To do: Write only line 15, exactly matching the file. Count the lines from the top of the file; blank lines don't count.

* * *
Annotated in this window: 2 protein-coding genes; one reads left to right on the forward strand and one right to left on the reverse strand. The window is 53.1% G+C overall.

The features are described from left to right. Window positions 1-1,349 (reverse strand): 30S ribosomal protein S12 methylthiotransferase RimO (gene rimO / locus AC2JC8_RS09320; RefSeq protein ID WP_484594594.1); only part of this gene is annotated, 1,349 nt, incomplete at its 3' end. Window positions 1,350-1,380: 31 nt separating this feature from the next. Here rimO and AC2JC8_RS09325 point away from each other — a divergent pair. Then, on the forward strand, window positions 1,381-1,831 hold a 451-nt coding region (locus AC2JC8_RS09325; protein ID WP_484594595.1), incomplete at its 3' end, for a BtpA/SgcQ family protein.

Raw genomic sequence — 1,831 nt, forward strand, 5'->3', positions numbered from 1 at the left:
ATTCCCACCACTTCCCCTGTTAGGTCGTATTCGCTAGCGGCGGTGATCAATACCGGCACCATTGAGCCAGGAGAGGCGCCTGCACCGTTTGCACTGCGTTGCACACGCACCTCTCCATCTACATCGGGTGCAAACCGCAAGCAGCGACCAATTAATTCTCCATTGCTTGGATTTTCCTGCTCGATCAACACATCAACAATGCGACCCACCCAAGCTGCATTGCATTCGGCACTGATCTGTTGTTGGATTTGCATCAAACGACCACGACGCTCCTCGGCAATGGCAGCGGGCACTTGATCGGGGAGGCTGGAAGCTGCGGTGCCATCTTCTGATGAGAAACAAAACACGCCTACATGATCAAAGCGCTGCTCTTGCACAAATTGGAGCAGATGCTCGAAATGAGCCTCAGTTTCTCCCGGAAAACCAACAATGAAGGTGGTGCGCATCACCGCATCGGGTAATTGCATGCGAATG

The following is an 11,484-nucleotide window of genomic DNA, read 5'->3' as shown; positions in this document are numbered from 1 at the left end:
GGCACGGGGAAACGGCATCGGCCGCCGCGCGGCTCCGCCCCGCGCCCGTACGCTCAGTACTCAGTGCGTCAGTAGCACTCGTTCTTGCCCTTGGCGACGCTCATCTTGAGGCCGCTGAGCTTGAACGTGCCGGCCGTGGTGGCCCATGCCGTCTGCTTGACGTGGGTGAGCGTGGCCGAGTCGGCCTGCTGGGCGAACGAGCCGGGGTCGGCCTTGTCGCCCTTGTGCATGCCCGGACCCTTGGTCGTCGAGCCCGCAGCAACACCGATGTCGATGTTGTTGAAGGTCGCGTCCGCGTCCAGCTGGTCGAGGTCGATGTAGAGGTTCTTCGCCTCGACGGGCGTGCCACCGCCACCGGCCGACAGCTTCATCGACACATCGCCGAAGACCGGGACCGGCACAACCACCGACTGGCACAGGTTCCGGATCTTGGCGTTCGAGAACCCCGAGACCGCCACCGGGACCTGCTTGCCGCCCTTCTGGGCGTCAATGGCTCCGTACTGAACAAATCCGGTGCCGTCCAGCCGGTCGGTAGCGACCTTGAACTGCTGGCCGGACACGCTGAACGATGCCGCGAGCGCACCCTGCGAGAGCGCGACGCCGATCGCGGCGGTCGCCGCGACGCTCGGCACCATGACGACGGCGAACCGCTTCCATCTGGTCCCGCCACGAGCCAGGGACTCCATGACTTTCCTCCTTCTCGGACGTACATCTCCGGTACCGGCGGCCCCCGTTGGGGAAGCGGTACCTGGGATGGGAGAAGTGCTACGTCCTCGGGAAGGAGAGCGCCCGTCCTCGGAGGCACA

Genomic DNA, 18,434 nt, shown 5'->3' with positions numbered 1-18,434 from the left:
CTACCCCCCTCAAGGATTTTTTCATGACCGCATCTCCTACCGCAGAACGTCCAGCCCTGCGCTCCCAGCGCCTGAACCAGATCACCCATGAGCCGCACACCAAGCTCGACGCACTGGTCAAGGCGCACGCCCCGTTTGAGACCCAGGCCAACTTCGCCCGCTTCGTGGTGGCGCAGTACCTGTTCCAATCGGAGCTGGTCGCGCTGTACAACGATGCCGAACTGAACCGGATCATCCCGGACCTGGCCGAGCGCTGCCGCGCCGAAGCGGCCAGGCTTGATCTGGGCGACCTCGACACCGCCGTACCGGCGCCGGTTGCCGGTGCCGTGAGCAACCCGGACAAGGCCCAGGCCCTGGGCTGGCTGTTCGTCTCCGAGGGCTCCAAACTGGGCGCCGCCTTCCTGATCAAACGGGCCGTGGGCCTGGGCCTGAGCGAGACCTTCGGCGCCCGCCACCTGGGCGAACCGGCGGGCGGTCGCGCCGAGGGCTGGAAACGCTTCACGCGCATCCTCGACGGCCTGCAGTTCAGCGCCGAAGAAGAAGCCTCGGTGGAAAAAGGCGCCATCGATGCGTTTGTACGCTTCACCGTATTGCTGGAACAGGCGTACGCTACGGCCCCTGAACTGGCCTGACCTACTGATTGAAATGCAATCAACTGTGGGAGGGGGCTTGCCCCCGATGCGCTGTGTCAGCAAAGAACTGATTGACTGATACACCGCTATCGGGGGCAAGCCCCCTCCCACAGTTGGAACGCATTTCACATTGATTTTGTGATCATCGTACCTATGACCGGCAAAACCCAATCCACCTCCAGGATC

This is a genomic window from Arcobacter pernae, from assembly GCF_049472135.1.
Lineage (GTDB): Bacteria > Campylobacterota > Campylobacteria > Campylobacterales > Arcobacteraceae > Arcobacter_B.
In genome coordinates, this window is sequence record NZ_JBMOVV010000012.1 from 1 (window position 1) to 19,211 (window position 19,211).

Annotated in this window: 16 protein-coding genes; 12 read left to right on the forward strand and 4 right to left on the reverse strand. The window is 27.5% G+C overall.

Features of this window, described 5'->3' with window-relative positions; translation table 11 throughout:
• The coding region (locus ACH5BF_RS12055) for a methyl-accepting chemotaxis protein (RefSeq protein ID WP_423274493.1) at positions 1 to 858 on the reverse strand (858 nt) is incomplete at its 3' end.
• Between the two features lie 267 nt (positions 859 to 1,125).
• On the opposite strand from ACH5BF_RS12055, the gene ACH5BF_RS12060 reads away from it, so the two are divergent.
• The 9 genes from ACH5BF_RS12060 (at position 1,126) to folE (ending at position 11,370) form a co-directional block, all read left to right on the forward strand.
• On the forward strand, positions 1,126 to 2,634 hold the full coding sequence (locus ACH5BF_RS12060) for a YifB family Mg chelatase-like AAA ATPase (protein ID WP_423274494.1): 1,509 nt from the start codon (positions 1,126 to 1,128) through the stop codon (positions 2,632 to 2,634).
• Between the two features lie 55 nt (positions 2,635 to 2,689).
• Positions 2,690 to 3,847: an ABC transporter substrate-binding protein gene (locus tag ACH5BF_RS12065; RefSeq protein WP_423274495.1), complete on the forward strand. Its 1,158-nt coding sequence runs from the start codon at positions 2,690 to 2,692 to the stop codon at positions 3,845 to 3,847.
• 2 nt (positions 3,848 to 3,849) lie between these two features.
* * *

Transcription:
• Between the two features lie 267 nt (positions 859 to 1,125).